The Adoration to the Sun
I adore thee in the song:—
I am the Lord of Thebes, and I
The inspired forth-speaker of Mentu;
For me unveils the veilèd sky,
The self-slain Ankh-af-na-khonsu
Whose words are truth. I invoke, I greet
Thy presence, O Ra-Hoor-Khuit!
Unity uttermost showed!
I adore the might of Thy breath,
Supreme and terrible God,
Who makest the gods and death
To tremble before Thee—
I, I adore thee!
The light is mine; its rays consume
Me: I have made a secret door
Into the House of Ra and Tum,
Of Khephra and of Ahathoor.
I am thy Theban, O Mentu,
The prophet Ankh-af-na-khonsu!
By Bes-na-Maut my breast I beat;
By wise Ta-Nech I weave my spell.
Show thy star-splendour, O Nuit!
Bid me within thine House to dwell,
O wingèd snake of light, Hadit!
Abide with me, Ra-Hoor-Khuit!
(Also Ment, Menthu, Mont, Montu, Munt.) A hawk-headed solar deity, sometimes considered a god of war. Often combined with the sun-god Ra, he was worshipped at Thebes as Mentu-Ra. Mentu was worshipped at Karnak and Hermonthis as lord of the sky, and was also worshipped at Edfu (Tchertet) and Dendera.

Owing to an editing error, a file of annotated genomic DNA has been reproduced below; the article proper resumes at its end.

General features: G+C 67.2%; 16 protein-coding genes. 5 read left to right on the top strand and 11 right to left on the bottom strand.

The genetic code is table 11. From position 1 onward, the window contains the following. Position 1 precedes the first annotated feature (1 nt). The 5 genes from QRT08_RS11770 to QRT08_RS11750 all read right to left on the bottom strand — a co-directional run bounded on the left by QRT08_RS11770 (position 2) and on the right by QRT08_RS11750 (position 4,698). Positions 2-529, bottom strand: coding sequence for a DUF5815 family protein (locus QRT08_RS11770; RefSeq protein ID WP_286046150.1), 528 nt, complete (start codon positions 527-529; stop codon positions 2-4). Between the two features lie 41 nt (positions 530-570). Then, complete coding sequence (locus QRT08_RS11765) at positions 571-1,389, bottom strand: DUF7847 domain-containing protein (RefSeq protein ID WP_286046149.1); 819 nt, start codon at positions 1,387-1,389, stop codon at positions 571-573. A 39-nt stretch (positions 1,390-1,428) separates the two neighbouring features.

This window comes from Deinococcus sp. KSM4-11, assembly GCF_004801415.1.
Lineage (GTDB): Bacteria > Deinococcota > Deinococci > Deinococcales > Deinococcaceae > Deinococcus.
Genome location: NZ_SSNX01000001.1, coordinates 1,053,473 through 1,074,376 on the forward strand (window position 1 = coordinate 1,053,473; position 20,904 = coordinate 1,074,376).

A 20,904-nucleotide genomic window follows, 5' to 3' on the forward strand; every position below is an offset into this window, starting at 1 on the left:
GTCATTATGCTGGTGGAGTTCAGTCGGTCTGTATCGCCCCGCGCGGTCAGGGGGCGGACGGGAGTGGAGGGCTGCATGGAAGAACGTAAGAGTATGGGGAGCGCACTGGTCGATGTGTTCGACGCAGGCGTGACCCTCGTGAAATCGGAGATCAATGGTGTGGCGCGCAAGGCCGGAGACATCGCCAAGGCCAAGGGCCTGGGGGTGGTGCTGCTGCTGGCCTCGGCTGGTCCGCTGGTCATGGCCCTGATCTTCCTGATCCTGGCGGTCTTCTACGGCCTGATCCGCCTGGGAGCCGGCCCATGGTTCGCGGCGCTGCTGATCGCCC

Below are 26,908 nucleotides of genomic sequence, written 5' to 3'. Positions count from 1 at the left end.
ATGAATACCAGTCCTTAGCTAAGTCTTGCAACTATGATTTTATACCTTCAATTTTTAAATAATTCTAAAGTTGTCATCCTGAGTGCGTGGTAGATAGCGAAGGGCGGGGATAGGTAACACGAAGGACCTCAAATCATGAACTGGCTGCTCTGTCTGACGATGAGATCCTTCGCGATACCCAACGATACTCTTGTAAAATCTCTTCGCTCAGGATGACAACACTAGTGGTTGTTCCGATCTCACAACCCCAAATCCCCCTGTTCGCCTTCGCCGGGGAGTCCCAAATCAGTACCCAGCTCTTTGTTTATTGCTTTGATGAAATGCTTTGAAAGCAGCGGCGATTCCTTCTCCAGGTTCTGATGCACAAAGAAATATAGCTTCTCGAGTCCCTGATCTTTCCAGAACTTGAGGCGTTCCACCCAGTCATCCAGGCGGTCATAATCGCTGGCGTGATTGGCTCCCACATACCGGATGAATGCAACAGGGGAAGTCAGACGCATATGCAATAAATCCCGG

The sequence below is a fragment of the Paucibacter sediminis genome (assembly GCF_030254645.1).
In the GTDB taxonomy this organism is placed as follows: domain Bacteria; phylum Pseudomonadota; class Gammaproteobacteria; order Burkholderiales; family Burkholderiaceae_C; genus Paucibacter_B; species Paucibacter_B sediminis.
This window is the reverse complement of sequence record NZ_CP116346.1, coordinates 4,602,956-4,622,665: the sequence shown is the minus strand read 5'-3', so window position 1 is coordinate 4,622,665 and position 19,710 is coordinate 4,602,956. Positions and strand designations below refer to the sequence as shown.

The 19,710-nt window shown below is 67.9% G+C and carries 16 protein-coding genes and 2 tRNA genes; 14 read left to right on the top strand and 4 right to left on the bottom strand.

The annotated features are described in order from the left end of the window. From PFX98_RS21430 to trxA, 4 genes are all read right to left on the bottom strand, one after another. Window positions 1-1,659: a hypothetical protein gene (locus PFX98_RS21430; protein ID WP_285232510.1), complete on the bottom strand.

Besenmut [Bs-n-mwt], a common Egyptian male name. Here, it likely refers to a priest of Mentu around 600 BCE. The Stèle of Revealing, which this poem uses as its basis, states that that Bes Na-Maut and Ta-Nech were Ankh-f-n-Khonsu's parents.
An Egyptian word referring to the higher levels of the soul. Crowley uses "khu" to mean a "magical garment" through which the Light, or Khabs, can manifest. Hence the instruction in Liber AL that "the khabs is in the khu": the Light manifests from within us, it is not received from outside.
One of the Egyptian souls, the life force, that which distinguishes the difference between a living and a dead person. Death occurs when the ka leaves the body.
"Khab" is the Egyptian word for "star". Crowley uses "khabs" as an "innermost light", the ultimate fire whose image and metaphor is the sun.
Or Atum, Atem, Tem, Temu; the original sun-god of Heliopolis, the City of the Sun.